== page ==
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GONZO MAGAZINE #265/6: Jon meets Tony Klinger to talk about The

During the second half of 1979, I was living in Canada; a suburb of Toronto, to be exact. I was staying with one bunch of relatives, and socialising with another bunch, who were nearer my age. Just to place this into context, that was the summer I turned 20.

Then, as now, the twin passions which fuelled my existence were rock and roll and the natural world. I spent much of my time wandering about the creeks and scrubland in the area, watching such delightful creatures as snapping turtles, mudpuppies, and spring peepers. I even had the opportunity to see the beginning of the North-South migration of the mighty monarch butterfly; something which will stay with me for the rest of my days. The sight of millions of these gaudily coloured insects heaped onto trees, whose branches were literally bowing down under the weight, is something that I will never forget. I love butterflies, and always have, but the sight of so many millions of them was highly disturbing.

One night, towards the end of my stay, one of my cousins took me to the cinema. There, we found ourselves attending the Canadian premiere of a movie called The Kids are Alright, a film which told the story of The Who; unarguably one of the greatest British rock bands of all time. Being in a huge movie theatre, many times larger than the Odeon in Bideford (which was the only cinema with which I was actually familiar) alongside several hundred boisterous, stoned and noisy young people, was an experience in itself. But when you add to that the glorious music and insane antics which were happening on the screen and being played through the cinema’s PA system at ear splitting volume, and it was truly like being at one of the best live gigs I had ever seen.

Since then, The Kids are Alright has always been my favourite music documentary (or should that be rockumentary) and even now I watch it at least once every year. The mixture of anarchy and finely-honed precision musicianship is an irresistible one. And there are almost as many smart arsed one liners in The Kids are Alright as there are in Spinal Tap.

So, it was with great interest (and not a little excitement) that I started work on a new edition of a book that was originally called Twilight of the Gods by legendary British film maker Tony Klinger. At a frighteningly young age, he had directed the Linda Thorson-era Avengers. He went on to make some classic adventure movies starring the likes of Roger Moore and Michael Caine, and in the late 1970s he found himself directing the movie which would – for many people – be the ultimate document of the career of a British rock and roll mega-group. But, over the years, he has been written out of the rock and roll history books. The film, these days, has been remembered as being the work of an American Who fan, called Jeff Stein, and this fascinating (and sometimes upsetting) book explains all the political ramifications behind the scenes which were painful to Klinger, but absolutely devastating to some of his colleagues.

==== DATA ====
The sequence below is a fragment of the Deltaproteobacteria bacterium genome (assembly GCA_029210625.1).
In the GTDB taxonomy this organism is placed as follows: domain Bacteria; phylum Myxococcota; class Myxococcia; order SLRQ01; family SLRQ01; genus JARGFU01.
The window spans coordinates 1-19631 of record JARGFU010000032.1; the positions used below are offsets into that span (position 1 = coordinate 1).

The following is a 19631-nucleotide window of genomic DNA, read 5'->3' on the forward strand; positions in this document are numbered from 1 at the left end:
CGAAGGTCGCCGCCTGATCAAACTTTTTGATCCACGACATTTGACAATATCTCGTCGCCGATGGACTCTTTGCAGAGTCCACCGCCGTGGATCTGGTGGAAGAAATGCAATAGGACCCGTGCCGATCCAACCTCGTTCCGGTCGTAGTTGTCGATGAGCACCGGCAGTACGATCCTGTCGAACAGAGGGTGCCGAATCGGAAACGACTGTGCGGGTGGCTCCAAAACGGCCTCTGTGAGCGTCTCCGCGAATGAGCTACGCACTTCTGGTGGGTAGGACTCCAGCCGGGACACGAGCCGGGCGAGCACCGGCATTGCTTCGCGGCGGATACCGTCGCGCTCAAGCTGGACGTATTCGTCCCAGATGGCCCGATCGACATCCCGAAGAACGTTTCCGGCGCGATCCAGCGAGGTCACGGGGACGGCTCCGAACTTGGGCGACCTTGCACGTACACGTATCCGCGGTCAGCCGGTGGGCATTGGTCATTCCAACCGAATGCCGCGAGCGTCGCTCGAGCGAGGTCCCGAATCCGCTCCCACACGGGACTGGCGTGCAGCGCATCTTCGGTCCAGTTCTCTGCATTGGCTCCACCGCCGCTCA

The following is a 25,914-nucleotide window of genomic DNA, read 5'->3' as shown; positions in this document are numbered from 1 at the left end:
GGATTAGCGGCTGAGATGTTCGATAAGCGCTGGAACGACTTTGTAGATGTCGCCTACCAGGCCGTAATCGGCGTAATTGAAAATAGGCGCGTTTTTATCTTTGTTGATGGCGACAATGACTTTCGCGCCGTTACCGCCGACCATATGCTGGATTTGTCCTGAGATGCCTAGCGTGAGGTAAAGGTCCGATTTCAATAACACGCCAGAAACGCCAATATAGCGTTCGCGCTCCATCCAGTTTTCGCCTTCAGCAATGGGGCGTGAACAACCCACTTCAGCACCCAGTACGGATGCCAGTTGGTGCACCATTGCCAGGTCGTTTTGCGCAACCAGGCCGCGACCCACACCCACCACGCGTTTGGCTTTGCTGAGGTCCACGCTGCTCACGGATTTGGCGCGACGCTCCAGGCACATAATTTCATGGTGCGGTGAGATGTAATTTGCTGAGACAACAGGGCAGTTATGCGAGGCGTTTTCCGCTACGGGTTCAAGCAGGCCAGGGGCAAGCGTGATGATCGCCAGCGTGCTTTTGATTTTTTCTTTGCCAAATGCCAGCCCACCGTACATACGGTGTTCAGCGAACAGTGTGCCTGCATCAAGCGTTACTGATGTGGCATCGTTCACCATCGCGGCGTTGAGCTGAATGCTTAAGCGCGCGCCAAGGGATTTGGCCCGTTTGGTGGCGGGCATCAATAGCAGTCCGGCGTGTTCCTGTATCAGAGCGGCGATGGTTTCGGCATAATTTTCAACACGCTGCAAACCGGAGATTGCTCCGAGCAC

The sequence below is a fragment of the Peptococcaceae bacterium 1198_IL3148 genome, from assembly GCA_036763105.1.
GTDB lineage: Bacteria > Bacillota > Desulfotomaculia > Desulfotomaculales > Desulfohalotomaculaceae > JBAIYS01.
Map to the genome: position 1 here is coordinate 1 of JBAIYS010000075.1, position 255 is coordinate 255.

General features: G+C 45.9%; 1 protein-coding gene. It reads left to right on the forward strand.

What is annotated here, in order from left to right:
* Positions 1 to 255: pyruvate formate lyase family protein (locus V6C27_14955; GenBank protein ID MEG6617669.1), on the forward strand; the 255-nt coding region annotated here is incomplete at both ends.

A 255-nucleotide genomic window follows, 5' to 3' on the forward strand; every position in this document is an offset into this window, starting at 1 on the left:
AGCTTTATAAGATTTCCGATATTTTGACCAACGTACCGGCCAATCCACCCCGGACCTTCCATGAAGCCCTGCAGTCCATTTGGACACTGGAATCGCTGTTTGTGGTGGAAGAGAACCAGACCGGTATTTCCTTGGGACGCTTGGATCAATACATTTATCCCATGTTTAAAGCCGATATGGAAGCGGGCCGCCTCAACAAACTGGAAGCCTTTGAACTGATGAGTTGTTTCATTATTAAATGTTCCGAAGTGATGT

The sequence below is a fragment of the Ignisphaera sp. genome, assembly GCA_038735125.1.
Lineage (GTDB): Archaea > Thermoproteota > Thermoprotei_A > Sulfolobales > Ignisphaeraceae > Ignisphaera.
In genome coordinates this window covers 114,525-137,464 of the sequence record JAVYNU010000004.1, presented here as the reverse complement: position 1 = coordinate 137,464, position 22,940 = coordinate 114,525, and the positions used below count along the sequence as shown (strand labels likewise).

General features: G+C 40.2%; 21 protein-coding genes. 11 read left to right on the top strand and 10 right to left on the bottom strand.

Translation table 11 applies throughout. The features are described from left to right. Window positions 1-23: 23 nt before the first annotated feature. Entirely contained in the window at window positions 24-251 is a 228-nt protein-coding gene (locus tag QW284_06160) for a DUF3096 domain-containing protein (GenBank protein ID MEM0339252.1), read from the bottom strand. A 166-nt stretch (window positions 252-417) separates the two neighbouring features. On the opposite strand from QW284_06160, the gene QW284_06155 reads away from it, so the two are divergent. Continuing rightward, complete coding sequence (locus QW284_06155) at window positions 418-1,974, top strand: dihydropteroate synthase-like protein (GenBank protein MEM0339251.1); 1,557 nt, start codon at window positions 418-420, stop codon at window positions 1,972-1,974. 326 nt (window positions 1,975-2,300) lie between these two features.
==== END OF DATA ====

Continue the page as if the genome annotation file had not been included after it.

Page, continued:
In 1975 Stein approached Pete Townshend, the principle composer and guitarist of the band, about compiling a collection of film clips to provide a historical reference for the bands fans. Townshend initially rejected the idea, but was persuaded by the group’s management that this was a good idea. The tipping point was probably the fact that, at the time, Townshend was increasingly disillusioned with touring, and was impressed by Stein’s suggestion that the film could “do the touring” for the band. However, Stein had virtually no experience as a film-maker, and so The Who’s management approached Tony Klinger.

I have been a fan of The Who since my school days, and Pete Townshend has been one of my favourite songwriters, ever since I began to grasp the arcane reality of how rock and roll song writing works. But he doesn’t come over very well in this book; appearing as he does as a petulant and angry prima donna. John Entwistle comes over even worse. We had always known that Entwistle had presented a brutal and implacable façade to the world. But here, he comes over as an unpleasant, racist thug. 

Roger comes over as a consummate professional, but one who has developed such a thick shell over the years that one cannot actually break this façade to find out what the real Mr Daltrey is like. The only member of the band who actually came over sympathetically was poor, sweet, doomed Keith Moon. Klinger himself admits that Keith was the only member of the band with whom he had a pleasant relationship, but despite his Olympic levels of self-destructiveness, the portrait of Moon, which can be found in this book, comes over as a loveable (if terminally flawed) character.

As it is Christmas, and the editorial team behind this magazine believe that nothing illustrates the festive season more than a terminally drunk superstar drummer driving a Rolls Royce into a swimming pool, we decided that this was the perfect time to telephone Tony and get an exclusive interview about his time with The Who, and this book in particular.


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